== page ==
From: Jason Hise (chaos_at_[hidden])
Date: 2005-01-07 13:51:51
I realize now that there is little interest in considering my library
for Boost over an adaptation of the Loki library... however, even if my
implementation is not under consideration, would someone be willing to
explain what advantages Loki offers over it?
Dave Handley wrote:
> 1) Wouldn't it be better to use CRTP than the rather strange usage
> syntax that Loki uses with a typedef and a requirement to make the
> constructors/destructors private? It is remarkably easy if you are
> not familiar with the Singleton implementation in Loki to make your
> constructors/destructors public by mistake and then use them, whereas
> a CRTP solution could make the base constructors/destructors protected.
With my implementation it is perfectly safe for client code to make
public constructors and destructors and not have to worry about the
class being used the wrong way, because the inheritance method I used
makes it pure virtual.
> 2) There are probably some more options that need to be included,
> for example making a Singleton be capable of destroying/recreating
> during the run of a program. Consider a singleton that is managing a
> print queue. For some reason all the printers go off-line, there is a
> potential for memory optimisation by closing down the print queue. If
> printers come back on line the print queue could come back on line -
> but that isn't possible (as far as I know) with Loki.
With my revised usage of dependencies, the singleton would be destroyed
when there were no dependencies left and recreated when new ones were
added. If client code wants to ensure that the singleton's life is not
interrupted, they could add a dependency in main, or even add a
static/global dependency to ensure that the lifetime extends beyond main
if that feature is desired. Using dependencies also can ensure that
singletons which rely on each other are always created and destroyed in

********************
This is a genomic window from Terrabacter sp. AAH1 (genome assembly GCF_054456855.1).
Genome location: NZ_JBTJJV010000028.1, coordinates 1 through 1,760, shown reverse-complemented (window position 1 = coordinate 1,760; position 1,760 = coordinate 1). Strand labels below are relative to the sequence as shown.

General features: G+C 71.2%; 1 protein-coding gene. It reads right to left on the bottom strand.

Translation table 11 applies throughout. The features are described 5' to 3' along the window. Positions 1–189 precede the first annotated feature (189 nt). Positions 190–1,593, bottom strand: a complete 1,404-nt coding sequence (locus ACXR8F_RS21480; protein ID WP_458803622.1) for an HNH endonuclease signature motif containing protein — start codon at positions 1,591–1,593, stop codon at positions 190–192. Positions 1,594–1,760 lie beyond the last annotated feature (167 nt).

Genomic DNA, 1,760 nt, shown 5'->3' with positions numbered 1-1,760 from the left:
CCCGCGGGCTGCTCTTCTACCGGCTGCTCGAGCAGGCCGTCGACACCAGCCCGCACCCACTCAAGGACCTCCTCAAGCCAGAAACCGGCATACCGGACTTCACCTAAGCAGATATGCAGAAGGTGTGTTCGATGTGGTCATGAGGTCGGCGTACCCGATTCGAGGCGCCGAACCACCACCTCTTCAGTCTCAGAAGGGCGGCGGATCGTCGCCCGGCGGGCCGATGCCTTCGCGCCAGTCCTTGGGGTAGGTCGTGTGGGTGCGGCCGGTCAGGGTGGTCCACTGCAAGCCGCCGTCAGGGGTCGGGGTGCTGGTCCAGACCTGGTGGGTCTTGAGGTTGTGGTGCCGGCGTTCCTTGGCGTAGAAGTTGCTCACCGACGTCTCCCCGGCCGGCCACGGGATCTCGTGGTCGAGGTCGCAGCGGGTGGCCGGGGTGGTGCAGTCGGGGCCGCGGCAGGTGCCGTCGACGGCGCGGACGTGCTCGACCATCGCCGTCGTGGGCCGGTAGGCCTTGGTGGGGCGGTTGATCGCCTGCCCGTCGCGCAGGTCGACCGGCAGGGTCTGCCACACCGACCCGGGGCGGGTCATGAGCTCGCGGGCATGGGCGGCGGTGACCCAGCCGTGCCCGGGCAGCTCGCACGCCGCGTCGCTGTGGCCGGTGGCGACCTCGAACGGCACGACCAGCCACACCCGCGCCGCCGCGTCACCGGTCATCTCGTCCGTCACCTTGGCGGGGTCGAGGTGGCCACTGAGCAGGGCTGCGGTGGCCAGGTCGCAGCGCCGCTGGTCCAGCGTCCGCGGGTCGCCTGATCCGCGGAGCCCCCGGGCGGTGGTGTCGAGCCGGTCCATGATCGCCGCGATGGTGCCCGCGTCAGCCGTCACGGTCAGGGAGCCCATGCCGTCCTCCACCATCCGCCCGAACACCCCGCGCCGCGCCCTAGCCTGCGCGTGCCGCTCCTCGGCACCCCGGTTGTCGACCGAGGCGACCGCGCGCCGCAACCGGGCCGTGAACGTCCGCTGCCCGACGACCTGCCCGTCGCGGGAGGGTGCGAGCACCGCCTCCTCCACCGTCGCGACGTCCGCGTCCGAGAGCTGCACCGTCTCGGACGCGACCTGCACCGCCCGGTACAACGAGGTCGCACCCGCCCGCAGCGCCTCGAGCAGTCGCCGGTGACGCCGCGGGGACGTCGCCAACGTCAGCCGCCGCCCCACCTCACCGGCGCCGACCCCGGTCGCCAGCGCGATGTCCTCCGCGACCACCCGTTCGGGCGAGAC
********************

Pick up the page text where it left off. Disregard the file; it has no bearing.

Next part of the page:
the right order.
Again, I am unfamiliar with Loki, so I am sure that there are
considerations that it handles of which I am unaware. I would just like
to learn what these considerations are so that I might grow as a
programmer, and learn through improving my own implementation. Thanks
Link posted for reference:
Notice: There was a message that I posted two days ago that seemed to
have been lost... it is probably obsolete and repetitive now, but it is
attached should anyone care to read it.
Dave Handley wrote:
>> Ordering of Singletons is, in my opinion, one of the most important issues with Singletons. It is almost
certainly insufficient in most applications to create in a specific order, and delete in reverse order.
One reason for this is start-up performance - you don't want every Singleton to have to create at startup
(necessarily). Another reason can be memory efficiency. Loki again provides a number of policies
including a Phoenix Singleton and a Longevity managed singleton. I personally tend to use Longevity
managed singletons linked to the at_exit function. Nevertheless, there are some additional things that
I would like to see - for example, a phoenix singleton that could be created and destroyed more than once
during a program run could be useful - either explicitly or even if not used for a while. Also, allowing
thread-safety as an option is also crucial.
The way that my design works is to use reference counting in the form
of dependency objects, which create the singleton when the first
dependency is constructed and destroy the singleton when the last
dependency is destroyed. If a singleton A owns a dependency on
singleton B, that dependency lifetime will be greater than the
lifetime of A itself, meaning that B will exist for the duration of
The only property of my singleton that forces it to be constructed
before main and destructed after is the existence of a static
dependency in the singleton class to itself. If I removed this static
dependency, it would allow for singletons that could be created and
destroyed any number of times, and lifetime would be completely
controlled by the scope at which the dependencies lived.
Implementing this change would make it possible for GetInst to fail,
when it would be more desirable to have GetInst somehow utilize a
dependency itself. Perhaps I could enable this by having GetInst
return a type of smart pointer, which would own a singleton dependency
as well as pointing to the singleton object. Thoughts / suggestions?
I have no experience in dealing with thread safety. Would ensuring
thread safety require that the singleton have access to a threading
library, or would it be possible to just write the code more carefully
to ensure safety, similar to writing exception safe code?
In addition, I have no familiarity with the other design patterns you
mentioned, nor with Loki. I learned about the singleton concept
through a friend and thought that it made for an interesting
challenge. I just ordered Modern C++ Design, so hopefully I can
familiarize myself with these topics in the near future.
For reference, I will leave a link to the code below:
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